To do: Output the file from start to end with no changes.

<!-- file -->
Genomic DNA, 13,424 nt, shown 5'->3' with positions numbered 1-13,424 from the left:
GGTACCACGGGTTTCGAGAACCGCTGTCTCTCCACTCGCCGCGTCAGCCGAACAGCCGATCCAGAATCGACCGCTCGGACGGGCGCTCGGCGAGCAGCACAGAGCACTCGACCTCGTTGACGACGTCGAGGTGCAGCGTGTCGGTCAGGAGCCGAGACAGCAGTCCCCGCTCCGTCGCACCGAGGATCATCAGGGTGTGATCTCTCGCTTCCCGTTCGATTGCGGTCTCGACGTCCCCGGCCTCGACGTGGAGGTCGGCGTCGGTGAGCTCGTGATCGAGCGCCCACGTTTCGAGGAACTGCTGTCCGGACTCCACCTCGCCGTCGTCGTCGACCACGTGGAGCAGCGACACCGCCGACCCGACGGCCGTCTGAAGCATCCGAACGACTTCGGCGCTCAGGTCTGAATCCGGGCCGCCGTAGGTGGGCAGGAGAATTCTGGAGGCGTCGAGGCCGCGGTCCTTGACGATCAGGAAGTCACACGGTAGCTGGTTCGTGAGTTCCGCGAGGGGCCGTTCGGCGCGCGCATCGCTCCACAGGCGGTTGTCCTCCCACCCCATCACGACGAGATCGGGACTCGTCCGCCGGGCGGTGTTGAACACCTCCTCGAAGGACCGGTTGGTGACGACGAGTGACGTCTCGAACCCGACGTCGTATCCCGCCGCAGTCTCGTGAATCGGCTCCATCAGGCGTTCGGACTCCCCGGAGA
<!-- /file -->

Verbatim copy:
Genomic DNA, 13,424 nt, shown 5'->3' with positions numbered 1-13,424 from the left:
GGTACCACGGGTTTCGAGAACCGCTGTCTCTCCACTCGCCGCGTCAGCCGAACAGCCGATCCAGAATCGACCGCTCGGACGGGCGCTCGGCGAGCAGCACAGAGCACTCGACCTCGTTGACGACGTCGAGGTGCAGCGTGTCGGTCAGGAGCCGAGACAGCAGTCCCCGCTCCGTCGCACCGAGGATCATCAGGGTGTGATCTCTCGCTTCCCGTTCGATTGCGGTCTCGACGTCCCCGGCCTCGACGTGGAGGTCGGCGTCGGTGAGCTCGTGATCGAGCGCCCACGTTTCGAGGAACTGCTGTCCGGACTCCACCTCGCCGTCGTCGTCGACCACGTGGAGCAGCGACACCGCCGACCCGACGGCCGTCTGAAGCATCCGAACGACTTCGGCGCTCAGGTCTGAATCCGGGCCGCCGTAGGTGGGCAGGAGAATTCTGGAGGCGTCGAGGCCGCGGTCCTTGACGATCAGGAAGTCACACGGTAGCTGGTTCGTGAGTTCCGCGAGGGGCCGTTCGGCGCGCGCATCGCTCCACAGGCGGTTGTCCTCCCACCCCATCACGACGAGATCGGGACTCGTCCGCCGGGCGGTGTTGAACACCTCCTCGAAGGACCGGTTGGTGACGACGAGTGACGTCTCGAACCCGACGTCGTATCCCGCCGCAGTCTCGTGAATCGGCTCCATCAGGCGTTCGGACTCCCCGGAGA